New York Giants co-owner John Mara was asked earlier this week if the team was set to commit to running back Saquon Barkley long-term this off-season.
“I certainly think we’re not in any hurry to do that. We fully expect him to be as good as new. I mean, if anybody is going to spend 100 percent of his efforts to rehab, it will be Saquon just knowing what type of motivation he has and desire he has,” Mara told reporters. “But we’re not in any hurry to do that at this point in time, particularly after the money we just spent. But listen, I said it at the end of the season and I’ll say it again, we hope he’s going to be a Giant for life and at the appropriate time we’ll start those discussions.”
After busting out with a Pro Bowl rookie season in 2018, Barkley missed nearly all of the 2020 season with a torn ACL and was hampered for eight games in 2019 with a high ankle sprain.
The Giants have a decision to make with Barkley in May on whether or not to exercise his fifth-year option for 2022. The price of that option is pretty much set: $8.6 million if he makes the Pro Bowl this year and $7.2 million if he doesn’t.
New York will likely pick the option up based on Mara’s statements and then work on a long-term deal with Barkley after the season. That will give them a clearer picture of where Barkley is health wise as well as where the Giants are salary cap wise.
But, in reality, where do the Giants stand at running back at the moment? What assurances do they have if Barkley gets injured again?
Right now, the Giants are top heavy with Barkley at running back. They signed journeyman backup Devontae Booker and fullback Cullen Gillaspia in free agency to add to an uninspiring group that consists of Eli Penny, Jordan Chunn and Taquon Mizell.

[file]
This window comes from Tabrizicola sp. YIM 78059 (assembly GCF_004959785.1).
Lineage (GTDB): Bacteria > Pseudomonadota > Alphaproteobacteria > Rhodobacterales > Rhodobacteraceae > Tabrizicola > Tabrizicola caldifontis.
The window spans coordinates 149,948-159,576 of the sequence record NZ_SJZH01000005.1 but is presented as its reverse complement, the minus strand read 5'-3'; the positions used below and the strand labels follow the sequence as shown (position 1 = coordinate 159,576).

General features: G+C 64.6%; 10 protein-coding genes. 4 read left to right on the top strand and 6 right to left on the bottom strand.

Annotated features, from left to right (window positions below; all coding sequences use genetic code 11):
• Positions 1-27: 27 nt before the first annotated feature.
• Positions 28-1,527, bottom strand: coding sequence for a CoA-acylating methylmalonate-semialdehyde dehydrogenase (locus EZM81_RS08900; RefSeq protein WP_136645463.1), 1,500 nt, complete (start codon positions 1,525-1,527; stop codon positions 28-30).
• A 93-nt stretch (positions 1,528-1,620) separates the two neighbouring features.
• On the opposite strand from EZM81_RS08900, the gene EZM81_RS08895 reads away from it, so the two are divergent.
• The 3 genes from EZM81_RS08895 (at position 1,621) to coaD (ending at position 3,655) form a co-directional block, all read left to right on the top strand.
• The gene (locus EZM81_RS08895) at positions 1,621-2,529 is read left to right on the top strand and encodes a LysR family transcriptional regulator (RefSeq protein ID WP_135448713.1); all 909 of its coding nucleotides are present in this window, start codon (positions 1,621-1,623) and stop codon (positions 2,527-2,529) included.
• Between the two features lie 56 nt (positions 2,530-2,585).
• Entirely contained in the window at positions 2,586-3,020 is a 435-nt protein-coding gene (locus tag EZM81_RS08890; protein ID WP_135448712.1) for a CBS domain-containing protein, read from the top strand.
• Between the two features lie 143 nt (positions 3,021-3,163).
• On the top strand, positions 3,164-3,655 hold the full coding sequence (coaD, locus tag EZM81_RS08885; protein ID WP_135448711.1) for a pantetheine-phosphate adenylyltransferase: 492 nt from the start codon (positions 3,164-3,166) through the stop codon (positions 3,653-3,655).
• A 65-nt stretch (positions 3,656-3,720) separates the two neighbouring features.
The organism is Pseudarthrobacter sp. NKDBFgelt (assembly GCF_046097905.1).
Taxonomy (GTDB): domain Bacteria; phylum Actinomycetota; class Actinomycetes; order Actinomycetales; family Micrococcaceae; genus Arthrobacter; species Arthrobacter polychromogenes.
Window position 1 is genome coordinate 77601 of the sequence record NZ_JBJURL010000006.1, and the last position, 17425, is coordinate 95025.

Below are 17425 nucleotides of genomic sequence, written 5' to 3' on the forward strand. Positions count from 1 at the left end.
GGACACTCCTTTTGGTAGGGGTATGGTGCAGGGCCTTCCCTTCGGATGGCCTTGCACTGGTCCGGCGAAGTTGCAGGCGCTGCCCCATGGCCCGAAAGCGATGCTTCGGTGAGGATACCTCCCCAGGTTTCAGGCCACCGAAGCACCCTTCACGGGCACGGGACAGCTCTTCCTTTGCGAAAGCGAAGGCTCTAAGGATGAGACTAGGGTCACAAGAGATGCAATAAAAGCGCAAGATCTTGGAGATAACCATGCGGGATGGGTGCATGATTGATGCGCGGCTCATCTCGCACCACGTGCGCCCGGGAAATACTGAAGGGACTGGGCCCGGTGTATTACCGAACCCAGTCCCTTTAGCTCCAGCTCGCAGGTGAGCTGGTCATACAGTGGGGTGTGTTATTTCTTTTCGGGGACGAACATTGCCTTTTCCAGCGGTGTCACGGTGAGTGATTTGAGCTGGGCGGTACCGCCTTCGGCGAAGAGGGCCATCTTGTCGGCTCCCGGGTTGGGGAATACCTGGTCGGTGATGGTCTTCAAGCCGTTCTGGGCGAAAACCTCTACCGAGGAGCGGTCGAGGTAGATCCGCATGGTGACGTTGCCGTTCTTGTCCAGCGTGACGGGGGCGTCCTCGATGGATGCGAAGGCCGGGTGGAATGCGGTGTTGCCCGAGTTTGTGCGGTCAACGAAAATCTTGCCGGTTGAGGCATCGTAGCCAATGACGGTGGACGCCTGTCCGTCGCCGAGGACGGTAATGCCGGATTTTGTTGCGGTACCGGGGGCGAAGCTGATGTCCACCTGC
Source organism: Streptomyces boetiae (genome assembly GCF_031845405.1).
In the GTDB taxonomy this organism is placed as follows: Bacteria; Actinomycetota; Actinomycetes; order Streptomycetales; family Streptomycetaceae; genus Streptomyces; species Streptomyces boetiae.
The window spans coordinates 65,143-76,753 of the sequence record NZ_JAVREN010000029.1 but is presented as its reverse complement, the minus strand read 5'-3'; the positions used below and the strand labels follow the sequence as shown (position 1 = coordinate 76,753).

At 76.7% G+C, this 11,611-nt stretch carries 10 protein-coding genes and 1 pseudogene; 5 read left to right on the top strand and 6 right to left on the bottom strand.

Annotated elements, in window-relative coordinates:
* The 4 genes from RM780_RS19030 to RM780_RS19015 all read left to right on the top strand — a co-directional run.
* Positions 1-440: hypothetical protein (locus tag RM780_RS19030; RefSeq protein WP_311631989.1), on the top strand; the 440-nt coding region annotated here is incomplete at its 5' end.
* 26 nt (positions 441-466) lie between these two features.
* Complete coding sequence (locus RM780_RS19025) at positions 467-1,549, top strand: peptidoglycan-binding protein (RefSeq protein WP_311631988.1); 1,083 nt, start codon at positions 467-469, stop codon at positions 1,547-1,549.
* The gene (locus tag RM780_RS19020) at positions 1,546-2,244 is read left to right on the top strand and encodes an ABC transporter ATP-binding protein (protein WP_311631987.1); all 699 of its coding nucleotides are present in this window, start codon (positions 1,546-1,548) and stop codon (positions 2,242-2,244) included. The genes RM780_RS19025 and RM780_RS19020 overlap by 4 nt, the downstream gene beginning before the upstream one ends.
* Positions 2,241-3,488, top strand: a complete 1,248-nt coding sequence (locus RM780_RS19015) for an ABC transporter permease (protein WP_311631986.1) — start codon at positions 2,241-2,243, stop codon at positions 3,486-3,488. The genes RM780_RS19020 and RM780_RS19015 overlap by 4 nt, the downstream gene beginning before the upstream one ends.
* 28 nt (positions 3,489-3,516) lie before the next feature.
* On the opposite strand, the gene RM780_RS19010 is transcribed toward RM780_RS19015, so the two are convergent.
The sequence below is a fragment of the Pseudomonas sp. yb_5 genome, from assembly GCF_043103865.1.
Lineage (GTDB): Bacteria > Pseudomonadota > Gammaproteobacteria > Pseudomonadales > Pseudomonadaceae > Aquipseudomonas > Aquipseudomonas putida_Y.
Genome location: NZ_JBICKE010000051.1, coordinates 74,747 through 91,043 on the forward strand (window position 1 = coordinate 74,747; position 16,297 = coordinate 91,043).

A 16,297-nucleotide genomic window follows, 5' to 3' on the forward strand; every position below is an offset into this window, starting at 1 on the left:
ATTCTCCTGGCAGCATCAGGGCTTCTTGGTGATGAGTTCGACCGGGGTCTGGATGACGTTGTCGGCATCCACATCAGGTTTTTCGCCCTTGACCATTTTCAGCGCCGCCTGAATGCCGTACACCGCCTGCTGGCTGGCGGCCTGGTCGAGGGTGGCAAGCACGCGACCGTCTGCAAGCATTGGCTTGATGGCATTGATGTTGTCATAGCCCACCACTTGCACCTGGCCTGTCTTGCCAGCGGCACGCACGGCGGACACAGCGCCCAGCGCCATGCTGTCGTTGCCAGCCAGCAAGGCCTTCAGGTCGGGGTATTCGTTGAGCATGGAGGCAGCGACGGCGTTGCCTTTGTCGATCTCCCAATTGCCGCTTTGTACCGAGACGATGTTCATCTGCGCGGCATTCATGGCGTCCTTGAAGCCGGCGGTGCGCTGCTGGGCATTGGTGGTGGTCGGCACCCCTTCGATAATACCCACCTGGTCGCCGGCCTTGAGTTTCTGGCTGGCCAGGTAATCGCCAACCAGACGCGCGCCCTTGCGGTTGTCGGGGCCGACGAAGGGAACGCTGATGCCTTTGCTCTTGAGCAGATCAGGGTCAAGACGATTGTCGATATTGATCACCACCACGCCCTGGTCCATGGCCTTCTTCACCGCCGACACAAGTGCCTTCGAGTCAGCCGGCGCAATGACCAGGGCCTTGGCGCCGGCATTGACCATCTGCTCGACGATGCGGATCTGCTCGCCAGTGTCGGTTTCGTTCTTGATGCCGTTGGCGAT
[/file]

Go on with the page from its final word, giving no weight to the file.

That being stated, it makes sense the Giants either add another experienced back in free agency or find one in the draft.
Who could that player be? There are a ton of veterans looking for a team at the moment (including Todd Gurley, Frank Gore, Adrian Peterson. LeSean McCoy and ex-Giants Wayne Gallman and Alfred Morris) who could be had at bargain bin prices, but the draft might be the better route.
The Giants probably won’t take a running back in the first three rounds, meaning they’ll miss out on Clemson’s Travis Etienne, Najee Harris of Alabama and the two North Carolina studs, Javonte Williams and Michael Carter.
Some Day 3 possibilities could be Memphis’ Kenneth Gainwell, Jaret Patterson of Buffalo, Oklahoma’s Rhamondre Stevenson, Trey Sermon of Ohio State, Virginia Tech’s Khalil Herbert, Chuba Hunnard of Oklahoma State, Kylin Hill of Mississippi State and Oregon State’s Jermar Jefferson to name a few.
The Giants have to insure themselves at running back in 2021. It’s that simple if all of these changes are to come together — and it won’t cost them much to get it done.
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